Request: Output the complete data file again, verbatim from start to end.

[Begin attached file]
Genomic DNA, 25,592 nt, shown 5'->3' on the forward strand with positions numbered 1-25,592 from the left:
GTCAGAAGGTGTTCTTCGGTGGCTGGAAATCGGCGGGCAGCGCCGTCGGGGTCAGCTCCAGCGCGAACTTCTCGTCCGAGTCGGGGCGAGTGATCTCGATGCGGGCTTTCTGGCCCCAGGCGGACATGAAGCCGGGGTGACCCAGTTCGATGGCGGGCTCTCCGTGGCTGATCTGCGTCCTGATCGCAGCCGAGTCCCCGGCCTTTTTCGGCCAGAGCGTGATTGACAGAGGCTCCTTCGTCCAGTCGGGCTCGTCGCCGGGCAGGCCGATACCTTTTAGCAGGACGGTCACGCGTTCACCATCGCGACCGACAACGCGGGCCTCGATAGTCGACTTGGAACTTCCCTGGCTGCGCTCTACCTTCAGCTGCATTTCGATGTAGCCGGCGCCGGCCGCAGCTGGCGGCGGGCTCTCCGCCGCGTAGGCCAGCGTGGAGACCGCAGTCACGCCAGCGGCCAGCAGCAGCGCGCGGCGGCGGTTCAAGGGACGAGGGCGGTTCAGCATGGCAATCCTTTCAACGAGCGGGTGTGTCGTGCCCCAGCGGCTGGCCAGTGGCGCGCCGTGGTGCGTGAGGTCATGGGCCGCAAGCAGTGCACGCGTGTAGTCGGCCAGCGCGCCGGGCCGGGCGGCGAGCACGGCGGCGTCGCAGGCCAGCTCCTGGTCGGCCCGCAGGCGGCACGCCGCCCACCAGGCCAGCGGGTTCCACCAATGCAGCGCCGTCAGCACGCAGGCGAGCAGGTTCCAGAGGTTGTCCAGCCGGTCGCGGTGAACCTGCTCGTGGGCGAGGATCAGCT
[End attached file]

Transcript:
Genomic DNA, 25,592 nt, shown 5'->3' on the forward strand with positions numbered 1-25,592 from the left:
GTCAGAAGGTGTTCTTCGGTGGCTGGAAATCGGCGGGCAGCGCCGTCGGGGTCAGCTCCAGCGCGAACTTCTCGTCCGAGTCGGGGCGAGTGATCTCGATGCGGGCTTTCTGGCCCCAGGCGGACATGAAGCCGGGGTGACCCAGTTCGATGGCGGGCTCTCCGTGGCTGATCTGCGTCCTGATCGCAGCCGAGTCCCCGGCCTTTTTCGGCCAGAGCGTGATTGACAGAGGCTCCTTCGTCCAGTCGGGCTCGTCGCCGGGCAGGCCGATACCTTTTAGCAGGACGGTCACGCGTTCACCATCGCGACCGACAACGCGGGCCTCGATAGTCGACTTGGAACTTCCCTGGCTGCGCTCTACCTTCAGCTGCATTTCGATGTAGCCGGCGCCGGCCGCAGCTGGCGGCGGGCTCTCCGCCGCGTAGGCCAGCGTGGAGACCGCAGTCACGCCAGCGGCCAGCAGCAGCGCGCGGCGGCGGTTCAAGGGACGAGGGCGGTTCAGCATGGCAATCCTTTCAACGAGCGGGTGTGTCGTGCCCCAGCGGCTGGCCAGTGGCGCGCCGTGGTGCGTGAGGTCATGGGCCGCAAGCAGTGCACGCGTGTAGTCGGCCAGCGCGCCGGGCCGGGCGGCGAGCACGGCGGCGTCGCAGGCCAGCTCCTGGTCGGCCCGCAGGCGGCACGCCGCCCACCAGGCCAGCGGGTTCCACCAATGCAGCGCCGTCAGCACGCAGGCGAGCAGGTTCCAGAGGTTGTCCAGCCGGTCGCGGTGAACCTGCTCGTGGGCGAGGATCAGCT